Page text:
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A magazine from California State University, Chico -- On-line Edition  
Summer 2007
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Michelle Anderson and Kate Transchel. Photo by Beiron Andersson.
John Severson at The Surf Gallery in Laguna Beach in September, during the launch of his new surf guitar line.

Fighting Slavery

Two Chico State women join the fight against human trafficking

Last year, CSU, Chico communication studies major Michelle Anderson spent a semester teaching English to Bangkok prostitutes, women and children who, more honestly and precisely, are “sex slaves,” a term altogether darker in its global reach and complicity. While there, she met captives of all ages who were sold for sex.

“I thought I had an idea of what the girls might look or be like, but I was wrong,” says Anderson. “I saw girls from 11 years old to women of 50. Every shape and size, from many different backgrounds. I also thought I knew what kind of man would visit these places, but that notion was blown out of the water. I saw men of all ages, shapes, and sizes—all Westerners.”

The United Nations estimates that global trafficking of women and children is an operation worth $10 billion annually, and an estimated 800,000 to 900,000 people are trafficked across international borders each year. CSU, Chico history professor Kate Transchel, who has traveled widely in former Soviet countries to research alcoholism and human trafficking there, says that 80 percent of the lucrative commodity in trafficking is sex, and the remaining 20 percent is indentured labor.

“There are more slaves today than at any other time in human history,” says Transchel. “The United Nations estimates that between 800,000 and 2 million women are sold into slavery every year.”

Some 50,000 slaves are brought onto U.S. shores, many to disappear permanently, their stories unknown, their used-up and anonymous bodies eventually dumped. Sometimes this news appears below the fold of city newspapers, but there’s less story when the victims can’t be identified. That seems to be the way we want it. In a July article about sex slavery in Ecuador, San Francisco Chronicle writer Mike Ceaser observed that “the United States does not include itself in its own annual trafficking report.”

In the belly of the beast

For Michelle Anderson, a 2004 survey of possible destinations for a study year abroad coincided with a documentary she saw about the flourishing sex trade in Thailand. What she learned so horrified her, she made plans to go to Bangkok.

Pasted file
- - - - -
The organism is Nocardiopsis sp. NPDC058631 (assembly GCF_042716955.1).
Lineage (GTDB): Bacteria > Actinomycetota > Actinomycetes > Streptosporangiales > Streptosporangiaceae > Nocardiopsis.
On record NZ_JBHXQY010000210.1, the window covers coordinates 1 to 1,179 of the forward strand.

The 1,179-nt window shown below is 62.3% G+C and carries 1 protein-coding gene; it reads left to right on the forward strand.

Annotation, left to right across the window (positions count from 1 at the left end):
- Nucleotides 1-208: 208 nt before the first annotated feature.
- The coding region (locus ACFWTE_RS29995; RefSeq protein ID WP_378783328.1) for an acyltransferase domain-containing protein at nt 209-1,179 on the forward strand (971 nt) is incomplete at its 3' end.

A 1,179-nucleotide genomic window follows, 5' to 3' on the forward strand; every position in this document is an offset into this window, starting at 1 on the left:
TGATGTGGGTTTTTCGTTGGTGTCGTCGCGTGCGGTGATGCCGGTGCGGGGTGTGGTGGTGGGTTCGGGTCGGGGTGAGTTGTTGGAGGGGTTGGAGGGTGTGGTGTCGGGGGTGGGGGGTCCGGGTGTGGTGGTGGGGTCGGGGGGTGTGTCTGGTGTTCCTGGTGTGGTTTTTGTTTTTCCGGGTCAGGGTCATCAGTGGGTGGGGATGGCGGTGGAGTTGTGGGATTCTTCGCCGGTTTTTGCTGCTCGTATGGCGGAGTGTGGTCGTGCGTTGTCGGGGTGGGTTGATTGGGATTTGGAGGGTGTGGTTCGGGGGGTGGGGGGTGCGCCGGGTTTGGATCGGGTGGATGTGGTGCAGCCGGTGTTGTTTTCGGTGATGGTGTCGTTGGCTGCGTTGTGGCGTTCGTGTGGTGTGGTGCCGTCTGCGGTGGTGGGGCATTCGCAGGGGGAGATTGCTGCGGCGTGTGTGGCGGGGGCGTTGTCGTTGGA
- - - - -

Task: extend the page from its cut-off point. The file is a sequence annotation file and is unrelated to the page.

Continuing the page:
She lived in the middle of one of the world’s largest human trafficking zones, Bangkok’s Nana Plaza in the red-light district. (Prostitution is technically illegal in Thailand but openly tolerated by authorities.) She studied at Rangsit University and worked with an underground organization that provides shelter to enslaved women and a chance to escape through education and other opportunities.

“Nothing prepares you for walking into a situation like I did, but nothing could have prepared me for coming home, either,” says Anderson. “Believe it or not, it was much easier to face the trafficking industry when I was over there than it has been since I’ve been home. When I was there, no matter how dark or disturbing some of the things I witnessed were, I was doing something about it—even if it was just providing a smile, a listening ear, or paying a bar fine for one of the girls who was too sick to work.” (A bar fine is a fee paid to a bar that allows a “hostess” or dancer to leave the bar floor with a customer.) One night, for 98 women, she bought the inconceivable: freedom, for a few hours, to be themselves.

Anderson’s restless discomfort after returning to Chico prompted her to join Stop Trafficking of Persons (STOP!), a CSU, Chico student organization founded this year to increase awareness of the problem. STOP! formed after a group of students in a class taught by sociology professor Janja Lalich became aware of the horrors of the slave trade. Through documentary films, tables at public events, and other means, the group works to inform people that slavery isn’t just a horrible historical footnote. It exists, right now. The concept remains too alien for most of us to truly grasp. How could a woman allow that to happen to herself, we wonder uneasily.

“How do you weigh the options of starvation or being enslaved?” said Anderson in COMM, the School of Communication’s newsletter, in a recent profile. “That idea is overwhelming.”

For Anderson, human trafficking can’t be ignored. However, for many in the United States, sex slavery remains largely an academic and governmental concern. “The creepiest part of human trafficking is that it’s even allowed to exist, and that we can go on with our everyday lives like it doesn’t,” she observes. “That’s my direction for now—helping to burst the often insulated and isolated bubble we tend to live in as Americans.”

Looking evil in the eye